Charles Francois Beautemps-Beaupre, a French hydrographer, born at Neuville-au-Pont, near Ste. Menehould, in 1766, died in 1854. He studied engineering and geography at the depot of marine charts and plans, of which his cousin Buache was the chief. At the early age of 19 he was made a government engineer, and received a commission to revise the charts of the "Neptune of the Baltic." He was rapidly promoted, and in 1791 acted as first hydrographer to the expedition sent out under D'Entrecasteaux to search for La Perouse. He made a very accurate and valuable set of charts of all the regions visited by the fleet. On his return in 1796 he completed his Atlas de la Baltique, begun some time before, and at the order of the government prepared a general hydrographic chart to be used by the French expedition then about to circumnavigate the globe. He was now promoted to the position of assistant to the chief of the marine department, and for six years constantly labored in connection with the surveys undertaken by this branch of the service. He made during this period many of the most valuable of the French charts - among them those of the E. coast of the Adriatic. In 1810 he was chosen a member of the institute.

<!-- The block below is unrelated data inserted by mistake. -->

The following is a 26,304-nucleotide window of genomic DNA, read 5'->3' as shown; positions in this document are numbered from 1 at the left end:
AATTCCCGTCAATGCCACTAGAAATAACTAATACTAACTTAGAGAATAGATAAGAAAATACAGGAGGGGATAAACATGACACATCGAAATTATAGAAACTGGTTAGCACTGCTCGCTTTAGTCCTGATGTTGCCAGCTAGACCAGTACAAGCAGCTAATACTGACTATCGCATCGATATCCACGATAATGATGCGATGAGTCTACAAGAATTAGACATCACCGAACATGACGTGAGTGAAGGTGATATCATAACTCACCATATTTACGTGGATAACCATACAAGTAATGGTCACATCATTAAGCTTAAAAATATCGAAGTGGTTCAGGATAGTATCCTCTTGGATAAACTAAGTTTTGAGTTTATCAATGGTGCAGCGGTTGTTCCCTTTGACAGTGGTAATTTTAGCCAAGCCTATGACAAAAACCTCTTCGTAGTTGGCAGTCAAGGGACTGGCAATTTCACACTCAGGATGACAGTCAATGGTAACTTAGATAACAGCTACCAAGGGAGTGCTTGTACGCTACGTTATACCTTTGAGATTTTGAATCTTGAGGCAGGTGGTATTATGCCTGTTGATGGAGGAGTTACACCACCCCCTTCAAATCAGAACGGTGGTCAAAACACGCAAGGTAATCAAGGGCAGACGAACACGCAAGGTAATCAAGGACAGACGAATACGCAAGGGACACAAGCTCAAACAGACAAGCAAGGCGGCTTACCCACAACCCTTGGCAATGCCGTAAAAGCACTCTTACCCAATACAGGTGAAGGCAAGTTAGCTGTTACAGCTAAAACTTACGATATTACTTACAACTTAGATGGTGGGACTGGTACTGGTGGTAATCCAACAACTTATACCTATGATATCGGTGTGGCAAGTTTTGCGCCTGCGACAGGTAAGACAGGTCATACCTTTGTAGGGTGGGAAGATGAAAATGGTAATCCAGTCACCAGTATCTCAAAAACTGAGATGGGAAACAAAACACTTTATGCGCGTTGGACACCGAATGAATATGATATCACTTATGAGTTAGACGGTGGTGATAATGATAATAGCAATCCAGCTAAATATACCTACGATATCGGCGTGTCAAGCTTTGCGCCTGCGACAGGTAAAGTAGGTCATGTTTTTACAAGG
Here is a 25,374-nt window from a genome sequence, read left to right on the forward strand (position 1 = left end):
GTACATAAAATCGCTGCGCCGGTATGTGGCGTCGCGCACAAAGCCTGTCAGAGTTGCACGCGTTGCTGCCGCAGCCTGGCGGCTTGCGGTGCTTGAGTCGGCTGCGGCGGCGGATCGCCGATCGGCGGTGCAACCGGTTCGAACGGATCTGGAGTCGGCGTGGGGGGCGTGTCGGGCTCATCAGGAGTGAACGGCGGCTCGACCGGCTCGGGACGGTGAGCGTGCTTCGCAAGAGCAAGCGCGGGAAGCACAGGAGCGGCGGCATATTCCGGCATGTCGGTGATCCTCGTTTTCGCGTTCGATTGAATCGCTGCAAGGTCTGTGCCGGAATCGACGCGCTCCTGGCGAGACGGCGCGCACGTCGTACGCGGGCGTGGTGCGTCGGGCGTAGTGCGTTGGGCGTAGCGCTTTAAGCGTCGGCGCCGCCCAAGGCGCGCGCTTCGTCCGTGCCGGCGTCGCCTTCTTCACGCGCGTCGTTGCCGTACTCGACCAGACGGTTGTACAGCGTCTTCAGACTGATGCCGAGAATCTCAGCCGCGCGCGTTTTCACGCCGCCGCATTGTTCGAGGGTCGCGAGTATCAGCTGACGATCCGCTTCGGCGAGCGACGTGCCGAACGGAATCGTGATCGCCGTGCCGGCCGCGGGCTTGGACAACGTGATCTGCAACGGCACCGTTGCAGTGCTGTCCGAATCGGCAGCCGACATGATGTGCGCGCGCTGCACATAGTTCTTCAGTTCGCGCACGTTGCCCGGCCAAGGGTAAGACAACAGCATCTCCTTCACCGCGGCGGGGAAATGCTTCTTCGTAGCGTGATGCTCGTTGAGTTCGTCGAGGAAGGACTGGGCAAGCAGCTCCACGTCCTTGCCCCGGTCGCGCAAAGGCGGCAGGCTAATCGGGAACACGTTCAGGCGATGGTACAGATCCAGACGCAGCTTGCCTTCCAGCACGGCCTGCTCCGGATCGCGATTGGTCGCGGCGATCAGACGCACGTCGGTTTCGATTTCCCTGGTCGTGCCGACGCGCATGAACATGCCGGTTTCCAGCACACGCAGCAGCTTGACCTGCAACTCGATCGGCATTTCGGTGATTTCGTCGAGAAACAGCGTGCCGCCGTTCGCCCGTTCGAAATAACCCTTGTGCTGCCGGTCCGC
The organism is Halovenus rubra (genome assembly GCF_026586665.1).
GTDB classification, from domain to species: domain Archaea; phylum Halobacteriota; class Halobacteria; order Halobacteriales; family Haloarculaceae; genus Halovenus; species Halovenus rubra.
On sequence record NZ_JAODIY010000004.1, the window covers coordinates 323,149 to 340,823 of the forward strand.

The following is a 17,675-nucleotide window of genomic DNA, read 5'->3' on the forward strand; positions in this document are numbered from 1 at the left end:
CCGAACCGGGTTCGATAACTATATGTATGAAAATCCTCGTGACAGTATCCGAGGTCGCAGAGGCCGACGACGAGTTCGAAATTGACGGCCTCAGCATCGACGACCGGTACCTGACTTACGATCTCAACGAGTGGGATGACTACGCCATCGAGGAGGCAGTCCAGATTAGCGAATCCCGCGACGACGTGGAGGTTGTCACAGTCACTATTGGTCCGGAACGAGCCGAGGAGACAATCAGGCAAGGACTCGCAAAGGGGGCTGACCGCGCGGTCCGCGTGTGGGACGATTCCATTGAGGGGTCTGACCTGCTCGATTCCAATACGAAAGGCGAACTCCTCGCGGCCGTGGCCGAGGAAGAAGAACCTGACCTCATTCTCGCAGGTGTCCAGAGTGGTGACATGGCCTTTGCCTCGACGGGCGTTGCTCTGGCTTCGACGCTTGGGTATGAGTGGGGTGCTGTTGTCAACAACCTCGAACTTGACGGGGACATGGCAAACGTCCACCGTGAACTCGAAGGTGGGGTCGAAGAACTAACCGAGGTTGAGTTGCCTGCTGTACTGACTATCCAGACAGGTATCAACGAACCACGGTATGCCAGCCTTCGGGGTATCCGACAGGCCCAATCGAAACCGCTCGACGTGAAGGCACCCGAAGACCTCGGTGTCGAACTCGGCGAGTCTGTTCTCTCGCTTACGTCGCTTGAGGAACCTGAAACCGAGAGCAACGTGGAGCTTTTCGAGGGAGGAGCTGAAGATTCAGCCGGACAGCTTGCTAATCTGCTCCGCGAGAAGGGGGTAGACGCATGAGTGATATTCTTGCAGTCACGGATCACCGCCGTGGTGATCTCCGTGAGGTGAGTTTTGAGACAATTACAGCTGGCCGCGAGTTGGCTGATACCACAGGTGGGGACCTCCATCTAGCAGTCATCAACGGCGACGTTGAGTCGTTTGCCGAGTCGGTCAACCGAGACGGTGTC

In 1811 he made valuable hydrographic surveys of the coast near the mouth of the Elbe; and the German engineers recognized his service to science by making him in 1816 a member of the royal society of Gdttingen. In 1814 he was appointed chief of his department. In 1815 he made a complete survey of the coasts of France, one of the most valuable works of his life. The works above named are those by which he is best known; the remainder of his life was devoted to their constant revision and improvement, and to the duties of his department. He also edited Le pilote francais, the sixth volume appearing in 1844. He was called in England "the father of hydrography.'"